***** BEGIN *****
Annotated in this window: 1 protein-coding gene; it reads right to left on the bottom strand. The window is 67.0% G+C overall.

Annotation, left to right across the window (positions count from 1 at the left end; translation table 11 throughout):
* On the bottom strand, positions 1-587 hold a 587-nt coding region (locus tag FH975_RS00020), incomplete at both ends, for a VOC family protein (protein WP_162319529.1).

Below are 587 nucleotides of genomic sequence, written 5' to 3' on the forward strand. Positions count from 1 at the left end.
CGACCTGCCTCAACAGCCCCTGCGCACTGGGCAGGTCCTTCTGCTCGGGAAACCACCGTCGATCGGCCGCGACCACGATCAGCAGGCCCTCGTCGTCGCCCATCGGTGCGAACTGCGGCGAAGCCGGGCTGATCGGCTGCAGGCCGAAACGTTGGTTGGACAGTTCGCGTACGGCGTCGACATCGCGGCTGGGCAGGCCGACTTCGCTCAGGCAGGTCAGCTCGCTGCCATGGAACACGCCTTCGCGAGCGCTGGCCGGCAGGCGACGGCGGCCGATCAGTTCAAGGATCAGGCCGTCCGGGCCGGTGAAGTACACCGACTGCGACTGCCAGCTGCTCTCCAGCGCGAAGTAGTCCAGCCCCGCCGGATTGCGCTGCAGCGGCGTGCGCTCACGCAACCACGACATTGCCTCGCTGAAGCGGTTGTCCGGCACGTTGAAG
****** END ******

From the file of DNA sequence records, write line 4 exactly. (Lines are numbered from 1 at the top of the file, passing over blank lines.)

Below are 587 nucleotides of genomic sequence, written 5' to 3' on the forward strand. Positions count from 1 at the left end.